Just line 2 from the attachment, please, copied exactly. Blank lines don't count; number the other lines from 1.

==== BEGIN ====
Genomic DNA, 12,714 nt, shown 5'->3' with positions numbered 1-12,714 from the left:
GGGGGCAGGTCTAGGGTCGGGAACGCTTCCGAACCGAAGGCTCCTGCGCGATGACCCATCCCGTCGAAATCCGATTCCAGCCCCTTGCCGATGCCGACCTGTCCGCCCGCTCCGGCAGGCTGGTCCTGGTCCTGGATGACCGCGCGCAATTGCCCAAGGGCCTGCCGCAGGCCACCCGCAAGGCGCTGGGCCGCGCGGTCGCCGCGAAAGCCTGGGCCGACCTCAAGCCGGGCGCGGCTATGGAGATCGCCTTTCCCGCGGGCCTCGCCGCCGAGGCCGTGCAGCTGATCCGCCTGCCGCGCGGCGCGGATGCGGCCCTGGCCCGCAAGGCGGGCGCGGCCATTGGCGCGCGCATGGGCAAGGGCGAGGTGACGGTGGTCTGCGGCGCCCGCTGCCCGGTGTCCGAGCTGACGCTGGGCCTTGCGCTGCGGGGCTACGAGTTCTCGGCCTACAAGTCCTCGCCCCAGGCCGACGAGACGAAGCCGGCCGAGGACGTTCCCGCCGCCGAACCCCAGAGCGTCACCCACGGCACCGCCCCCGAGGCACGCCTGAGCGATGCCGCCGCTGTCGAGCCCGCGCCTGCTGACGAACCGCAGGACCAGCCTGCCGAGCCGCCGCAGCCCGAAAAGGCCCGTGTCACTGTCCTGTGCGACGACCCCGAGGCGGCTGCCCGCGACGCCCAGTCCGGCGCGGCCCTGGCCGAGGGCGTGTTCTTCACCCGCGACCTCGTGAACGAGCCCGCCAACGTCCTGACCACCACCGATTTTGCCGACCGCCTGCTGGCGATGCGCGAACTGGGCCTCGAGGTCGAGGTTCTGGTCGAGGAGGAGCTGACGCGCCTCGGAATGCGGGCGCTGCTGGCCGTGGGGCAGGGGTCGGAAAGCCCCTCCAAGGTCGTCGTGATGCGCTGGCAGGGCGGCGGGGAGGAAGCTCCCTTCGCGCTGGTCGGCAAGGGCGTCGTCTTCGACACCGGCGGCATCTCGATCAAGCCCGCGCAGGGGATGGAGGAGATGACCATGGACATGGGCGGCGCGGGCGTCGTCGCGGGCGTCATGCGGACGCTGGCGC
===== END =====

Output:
GGGGGCAGGTCTAGGGTCGGGAACGCTTCCGAACCGAAGGCTCCTGCGCGATGACCCATCCCGTCGAAATCCGATTCCAGCCCCTTGCCGATGCCGACCTGTCCGCCCGCTCCGGCAGGCTGGTCCTGGTCCTGGATGACCGCGCGCAATTGCCCAAGGGCCTGCCGCAGGCCACCCGCAAGGCGCTGGGCCGCGCGGTCGCCGCGAAAGCCTGGGCCGACCTCAAGCCGGGCGCGGCTATGGAGATCGCCTTTCCCGCGGGCCTCGCCGCCGAGGCCGTGCAGCTGATCCGCCTGCCGCGCGGCGCGGATGCGGCCCTGGCCCGCAAGGCGGGCGCGGCCATTGGCGCGCGCATGGGCAAGGGCGAGGTGACGGTGGTCTGCGGCGCCCGCTGCCCGGTGTCCGAGCTGACGCTGGGCCTTGCGCTGCGGGGCTACGAGTTCTCGGCCTACAAGTCCTCGCCCCAGGCCGACGAGACGAAGCCGGCCGAGGACGTTCCCGCCGCCGAACCCCAGAGCGTCACCCACGGCACCGCCCCCGAGGCACGCCTGAGCGATGCCGCCGCTGTCGAGCCCGCGCCTGCTGACGAACCGCAGGACCAGCCTGCCGAGCCGCCGCAGCCCGAAAAGGCCCGTGTCACTGTCCTGTGCGACGACCCCGAGGCGGCTGCCCGCGACGCCCAGTCCGGCGCGGCCCTGGCCGAGGGCGTGTTCTTCACCCGCGACCTCGTGAACGAGCCCGCCAACGTCCTGACCACCACCGATTTTGCCGACCGCCTGCTGGCGATGCGCGAACTGGGCCTCGAGGTCGAGGTTCTGGTCGAGGAGGAGCTGACGCGCCTCGGAATGCGGGCGCTGCTGGCCGTGGGGCAGGGGTCGGAAAGCCCCTCCAAGGTCGTCGTGATGCGCTGGCAGGGCGGCGGGGAGGAAGCTCCCTTCGCGCTGGTCGGCAAGGGCGTCGTCTTCGACACCGGCGGCATCTCGATCAAGCCCGCGCAGGGGATGGAGGAGATGACCATGGACATGGGCGGCGCGGGCGTCGTCGCGGGCGTCATGCGGACGCTGGCGC